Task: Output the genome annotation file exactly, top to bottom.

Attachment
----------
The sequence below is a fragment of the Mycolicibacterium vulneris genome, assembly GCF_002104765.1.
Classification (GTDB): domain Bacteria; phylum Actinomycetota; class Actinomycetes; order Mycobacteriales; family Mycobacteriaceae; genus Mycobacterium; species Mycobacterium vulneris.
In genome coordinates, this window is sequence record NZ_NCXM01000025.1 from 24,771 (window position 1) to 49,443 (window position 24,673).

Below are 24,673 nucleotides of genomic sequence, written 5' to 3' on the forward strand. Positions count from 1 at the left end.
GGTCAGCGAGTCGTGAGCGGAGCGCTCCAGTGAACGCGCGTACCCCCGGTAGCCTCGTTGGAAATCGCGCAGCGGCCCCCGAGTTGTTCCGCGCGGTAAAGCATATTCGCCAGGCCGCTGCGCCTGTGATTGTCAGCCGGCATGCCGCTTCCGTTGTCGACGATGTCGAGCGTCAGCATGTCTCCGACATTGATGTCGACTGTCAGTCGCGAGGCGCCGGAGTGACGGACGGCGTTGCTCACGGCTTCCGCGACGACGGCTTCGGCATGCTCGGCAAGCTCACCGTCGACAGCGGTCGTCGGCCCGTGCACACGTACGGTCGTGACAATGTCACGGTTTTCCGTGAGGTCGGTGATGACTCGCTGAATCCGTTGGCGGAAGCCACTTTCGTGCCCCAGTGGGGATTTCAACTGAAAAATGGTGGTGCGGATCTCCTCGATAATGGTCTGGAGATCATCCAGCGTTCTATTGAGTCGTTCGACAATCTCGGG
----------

The sequence below is a fragment of the Mycolicibacterium vulneris genome, assembly GCF_002104765.1.
Classification (GTDB): domain Bacteria; phylum Actinomycetota; class Actinomycetes; order Mycobacteriales; family Mycobacteriaceae; genus Mycobacterium; species Mycobacterium vulneris.
In genome coordinates, this window is sequence record NZ_NCXM01000025.1 from 24,771 (window position 1) to 49,443 (window position 24,673).

Below are 24,673 nucleotides of genomic sequence, written 5' to 3' on the forward strand. Positions count from 1 at the left end.
GGTCAGCGAGTCGTGAGCGGAGCGCTCCAGTGAACGCGCGTACCCCCGGTAGCCTCGTTGGAAATCGCGCAGCGGCCCCCGAGTTGTTCCGCGCGGTAAAGCATATTCGCCAGGCCGCTGCGCCTGTGATTGTCAGCCGGCATGCCGCTTCCGTTGTCGACGATGTCGAGCGTCAGCATGTCTCCGACATTGATGTCGACTGTCAGTCGCGAGGCGCCGGAGTGACGGACGGCGTTGCTCACGGCTTCCGCGACGACGGCTTCGGCATGCTCGGCAAGCTCACCGTCGACAGCGGTCGTCGGCCCGTGCACACGTACGGTCGTGACAATGTCACGGTTTTCCGTGAGGTCGGTGATGACTCGCTGAATCCGTTGGCGGAAGCCACTTTCGTGCCCCAGTGGGGATTTCAACTGAAAAATGGTGGTGCGGATCTCCTCGATAATGGTCTGGAGATCATCCAGCGTTCTATTGAGTCGTTCGACAATCTCGGG